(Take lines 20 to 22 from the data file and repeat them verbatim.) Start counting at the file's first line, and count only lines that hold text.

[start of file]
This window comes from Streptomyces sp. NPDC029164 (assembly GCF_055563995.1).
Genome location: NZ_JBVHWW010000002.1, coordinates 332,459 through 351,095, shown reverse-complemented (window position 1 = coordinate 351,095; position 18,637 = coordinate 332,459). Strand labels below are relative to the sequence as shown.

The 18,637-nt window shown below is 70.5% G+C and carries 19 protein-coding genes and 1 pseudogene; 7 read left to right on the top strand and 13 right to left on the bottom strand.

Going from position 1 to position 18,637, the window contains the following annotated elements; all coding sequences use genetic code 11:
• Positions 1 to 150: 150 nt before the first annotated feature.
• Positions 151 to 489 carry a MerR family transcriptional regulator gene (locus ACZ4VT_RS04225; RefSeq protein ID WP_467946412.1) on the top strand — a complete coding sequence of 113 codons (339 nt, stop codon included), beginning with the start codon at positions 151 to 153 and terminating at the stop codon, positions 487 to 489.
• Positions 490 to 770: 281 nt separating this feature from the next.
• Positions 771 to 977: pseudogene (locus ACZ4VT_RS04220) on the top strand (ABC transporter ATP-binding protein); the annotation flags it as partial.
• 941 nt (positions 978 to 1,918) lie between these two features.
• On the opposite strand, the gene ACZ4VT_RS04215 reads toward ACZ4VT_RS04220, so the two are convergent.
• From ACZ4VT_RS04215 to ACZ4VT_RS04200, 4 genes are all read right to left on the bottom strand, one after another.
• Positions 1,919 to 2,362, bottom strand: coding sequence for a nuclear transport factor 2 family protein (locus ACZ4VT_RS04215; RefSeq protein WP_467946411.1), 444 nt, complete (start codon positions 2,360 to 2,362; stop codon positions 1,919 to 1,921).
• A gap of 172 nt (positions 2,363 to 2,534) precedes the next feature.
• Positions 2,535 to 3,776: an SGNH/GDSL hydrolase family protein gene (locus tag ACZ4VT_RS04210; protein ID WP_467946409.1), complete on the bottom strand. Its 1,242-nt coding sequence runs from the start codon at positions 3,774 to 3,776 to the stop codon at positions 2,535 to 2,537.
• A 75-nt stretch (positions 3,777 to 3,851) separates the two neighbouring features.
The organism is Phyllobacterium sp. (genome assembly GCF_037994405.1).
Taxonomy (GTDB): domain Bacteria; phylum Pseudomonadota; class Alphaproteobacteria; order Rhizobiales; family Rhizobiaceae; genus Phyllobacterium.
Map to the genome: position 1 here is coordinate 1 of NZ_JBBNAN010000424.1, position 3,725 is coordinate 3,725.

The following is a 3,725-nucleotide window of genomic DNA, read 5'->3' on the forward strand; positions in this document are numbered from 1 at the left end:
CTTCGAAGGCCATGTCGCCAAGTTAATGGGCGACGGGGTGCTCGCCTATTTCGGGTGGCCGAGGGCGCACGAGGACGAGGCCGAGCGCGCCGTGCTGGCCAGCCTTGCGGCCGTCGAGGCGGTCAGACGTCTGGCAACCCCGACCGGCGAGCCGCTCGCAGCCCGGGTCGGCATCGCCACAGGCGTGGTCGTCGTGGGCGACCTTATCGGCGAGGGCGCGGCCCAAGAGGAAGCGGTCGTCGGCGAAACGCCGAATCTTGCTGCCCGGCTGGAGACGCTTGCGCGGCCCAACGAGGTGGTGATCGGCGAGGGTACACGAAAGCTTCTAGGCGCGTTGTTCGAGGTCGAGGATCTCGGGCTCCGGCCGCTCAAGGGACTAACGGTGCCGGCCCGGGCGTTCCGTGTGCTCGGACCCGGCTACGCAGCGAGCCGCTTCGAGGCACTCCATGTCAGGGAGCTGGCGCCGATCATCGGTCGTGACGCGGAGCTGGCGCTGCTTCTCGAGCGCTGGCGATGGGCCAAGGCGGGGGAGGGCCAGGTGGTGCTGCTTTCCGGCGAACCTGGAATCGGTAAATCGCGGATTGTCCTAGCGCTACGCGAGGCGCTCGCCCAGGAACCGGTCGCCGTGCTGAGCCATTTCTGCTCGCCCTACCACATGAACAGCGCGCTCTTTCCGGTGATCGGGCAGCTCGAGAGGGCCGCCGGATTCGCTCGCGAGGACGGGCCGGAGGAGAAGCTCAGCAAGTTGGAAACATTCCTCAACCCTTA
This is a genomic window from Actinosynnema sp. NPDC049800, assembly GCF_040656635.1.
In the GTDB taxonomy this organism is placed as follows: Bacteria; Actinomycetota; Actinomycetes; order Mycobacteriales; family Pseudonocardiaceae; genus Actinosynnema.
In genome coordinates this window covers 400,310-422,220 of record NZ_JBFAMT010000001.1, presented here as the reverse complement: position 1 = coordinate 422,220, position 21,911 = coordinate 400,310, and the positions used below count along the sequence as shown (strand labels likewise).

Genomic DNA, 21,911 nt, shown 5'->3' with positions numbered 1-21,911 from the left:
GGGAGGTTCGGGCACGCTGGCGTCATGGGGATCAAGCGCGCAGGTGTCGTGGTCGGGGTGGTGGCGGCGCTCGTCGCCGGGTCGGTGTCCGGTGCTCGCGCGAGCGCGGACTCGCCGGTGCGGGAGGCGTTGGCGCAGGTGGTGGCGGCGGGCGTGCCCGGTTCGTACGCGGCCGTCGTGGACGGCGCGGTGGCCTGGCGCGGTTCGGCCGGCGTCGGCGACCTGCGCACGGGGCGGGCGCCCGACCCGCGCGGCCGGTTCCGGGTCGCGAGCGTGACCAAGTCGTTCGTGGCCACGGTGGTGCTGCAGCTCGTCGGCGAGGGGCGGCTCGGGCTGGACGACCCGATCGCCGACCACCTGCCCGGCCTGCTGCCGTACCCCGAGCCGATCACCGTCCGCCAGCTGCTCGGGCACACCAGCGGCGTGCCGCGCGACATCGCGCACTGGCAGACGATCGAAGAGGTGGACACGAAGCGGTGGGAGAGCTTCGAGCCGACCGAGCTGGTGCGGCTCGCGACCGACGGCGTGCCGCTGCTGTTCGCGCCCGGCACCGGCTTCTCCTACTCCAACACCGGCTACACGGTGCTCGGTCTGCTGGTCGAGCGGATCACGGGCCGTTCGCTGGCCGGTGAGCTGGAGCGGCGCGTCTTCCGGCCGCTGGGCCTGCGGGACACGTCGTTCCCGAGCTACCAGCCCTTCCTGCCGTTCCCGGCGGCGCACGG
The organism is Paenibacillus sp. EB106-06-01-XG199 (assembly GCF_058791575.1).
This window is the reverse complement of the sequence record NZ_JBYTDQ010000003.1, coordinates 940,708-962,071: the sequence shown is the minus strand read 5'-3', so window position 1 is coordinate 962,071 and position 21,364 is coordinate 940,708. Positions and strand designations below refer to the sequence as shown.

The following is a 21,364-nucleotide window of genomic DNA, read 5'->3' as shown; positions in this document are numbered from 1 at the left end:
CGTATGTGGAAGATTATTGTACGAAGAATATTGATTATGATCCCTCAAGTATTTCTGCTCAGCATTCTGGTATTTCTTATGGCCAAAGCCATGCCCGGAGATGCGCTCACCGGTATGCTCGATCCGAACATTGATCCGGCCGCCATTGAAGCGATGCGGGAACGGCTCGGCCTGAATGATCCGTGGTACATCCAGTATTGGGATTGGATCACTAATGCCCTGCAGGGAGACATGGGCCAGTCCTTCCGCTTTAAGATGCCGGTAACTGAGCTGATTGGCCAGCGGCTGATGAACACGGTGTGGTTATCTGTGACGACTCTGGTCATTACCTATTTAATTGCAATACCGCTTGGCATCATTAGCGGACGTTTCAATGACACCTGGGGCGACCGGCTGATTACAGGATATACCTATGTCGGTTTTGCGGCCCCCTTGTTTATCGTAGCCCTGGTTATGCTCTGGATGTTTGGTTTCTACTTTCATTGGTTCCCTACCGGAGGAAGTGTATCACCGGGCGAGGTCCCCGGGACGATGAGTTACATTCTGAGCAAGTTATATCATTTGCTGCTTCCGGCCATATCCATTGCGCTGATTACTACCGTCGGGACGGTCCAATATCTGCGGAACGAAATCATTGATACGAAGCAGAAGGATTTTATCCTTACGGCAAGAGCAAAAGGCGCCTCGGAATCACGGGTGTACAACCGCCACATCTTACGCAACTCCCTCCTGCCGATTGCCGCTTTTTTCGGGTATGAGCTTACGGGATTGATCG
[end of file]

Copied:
CTTCGAAGGCCATGTCGCCAAGTTAATGGGCGACGGGGTGCTCGCCTATTTCGGGTGGCCGAGGGCGCACGAGGACGAGGCCGAGCGCGCCGTGCTGGCCAGCCTTGCGGCCGTCGAGGCGGTCAGACGTCTGGCAACCCCGACCGGCGAGCCGCTCGCAGCCCGGGTCGGCATCGCCACAGGCGTGGTCGTCGTGGGCGACCTTATCGGCGAGGGCGCGGCCCAAGAGGAAGCGGTCGTCGGCGAAACGCCGAATCTTGCTGCCCGGCTGGAGACGCTTGCGCGGCCCAACGAGGTGGTGATCGGCGAGGGTACACGAAAGCTTCTAGGCGCGTTGTTCGAGGTCGAGGATCTCGGGCTCCGGCCGCTCAAGGGACTAACGGTGCCGGCCCGGGCGTTCCGTGTGCTCGGACCCGGCTACGCAGCGAGCCGCTTCGAGGCACTCCATGTCAGGGAGCTGGCGCCGATCATCGGTCGTGACGCGGAGCTGGCGCTGCTTCTCGAGCGCTGGCGATGGGCCAAGGCGGGGGAGGGCCAGGTGGTGCTGCTTTCCGGCGAACCTGGAATCGGTAAATCGCGGATTGTCCTAGCGCTACGCGAGGCGCTCGCCCAGGAACCGGTCGCCGTGCTGAGCCATTTCTGCTCGCCCTACCACATGAACAGCGCGCTCTTTCCGGTGATCGGGCAGCTCGAGAGGGCCGCCGGATTCGCTCGCGAGGACGGGCCGGAGGAGAAGCTCAGCAAGTTGGAAACATTCCTCAACCCTTA
This is a genomic window from Actinosynnema sp. NPDC049800, assembly GCF_040656635.1.
In the GTDB taxonomy this organism is placed as follows: Bacteria; Actinomycetota; Actinomycetes; order Mycobacteriales; family Pseudonocardiaceae; genus Actinosynnema.